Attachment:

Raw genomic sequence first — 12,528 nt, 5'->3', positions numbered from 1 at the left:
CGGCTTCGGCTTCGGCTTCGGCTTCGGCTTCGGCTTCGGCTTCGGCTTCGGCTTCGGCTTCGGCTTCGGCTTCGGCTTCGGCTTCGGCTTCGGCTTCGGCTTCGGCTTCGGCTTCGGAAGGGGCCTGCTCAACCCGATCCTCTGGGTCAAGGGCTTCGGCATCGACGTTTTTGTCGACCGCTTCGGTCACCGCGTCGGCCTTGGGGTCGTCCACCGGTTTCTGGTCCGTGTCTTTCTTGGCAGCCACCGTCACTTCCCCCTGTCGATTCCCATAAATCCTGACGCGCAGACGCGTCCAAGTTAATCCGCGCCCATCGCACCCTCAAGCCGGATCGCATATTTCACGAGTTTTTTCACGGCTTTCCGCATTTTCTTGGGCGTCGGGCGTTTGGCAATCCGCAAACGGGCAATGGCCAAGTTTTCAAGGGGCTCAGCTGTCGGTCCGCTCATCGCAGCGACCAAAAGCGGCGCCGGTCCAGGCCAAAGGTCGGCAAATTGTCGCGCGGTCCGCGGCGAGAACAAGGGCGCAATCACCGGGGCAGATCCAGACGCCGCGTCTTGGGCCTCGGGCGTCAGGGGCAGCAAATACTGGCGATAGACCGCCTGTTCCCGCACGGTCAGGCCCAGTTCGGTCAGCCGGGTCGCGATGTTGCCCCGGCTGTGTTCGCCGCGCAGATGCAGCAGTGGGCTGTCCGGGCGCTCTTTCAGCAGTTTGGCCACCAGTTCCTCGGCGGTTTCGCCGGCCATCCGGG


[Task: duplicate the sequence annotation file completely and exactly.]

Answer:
Raw genomic sequence first — 12,528 nt, 5'->3', positions numbered from 1 at the left:
CGGCTTCGGCTTCGGCTTCGGCTTCGGCTTCGGCTTCGGCTTCGGCTTCGGCTTCGGCTTCGGCTTCGGCTTCGGCTTCGGCTTCGGCTTCGGCTTCGGCTTCGGCTTCGGCTTCGGAAGGGGCCTGCTCAACCCGATCCTCTGGGTCAAGGGCTTCGGCATCGACGTTTTTGTCGACCGCTTCGGTCACCGCGTCGGCCTTGGGGTCGTCCACCGGTTTCTGGTCCGTGTCTTTCTTGGCAGCCACCGTCACTTCCCCCTGTCGATTCCCATAAATCCTGACGCGCAGACGCGTCCAAGTTAATCCGCGCCCATCGCACCCTCAAGCCGGATCGCATATTTCACGAGTTTTTTCACGGCTTTCCGCATTTTCTTGGGCGTCGGGCGTTTGGCAATCCGCAAACGGGCAATGGCCAAGTTTTCAAGGGGCTCAGCTGTCGGTCCGCTCATCGCAGCGACCAAAAGCGGCGCCGGTCCAGGCCAAAGGTCGGCAAATTGTCGCGCGGTCCGCGGCGAGAACAAGGGCGCAATCACCGGGGCAGATCCAGACGCCGCGTCTTGGGCCTCGGGCGTCAGGGGCAGCAAATACTGGCGATAGACCGCCTGTTCCCGCACGGTCAGGCCCAGTTCGGTCAGCCGGGTCGCGATGTTGCCCCGGCTGTGTTCGCCGCGCAGATGCAGCAGTGGGCTGTCCGGGCGCTCTTTCAGCAGTTTGGCCACCAGTTCCTCGGCGGTTTCGCCGGCCATCCGGG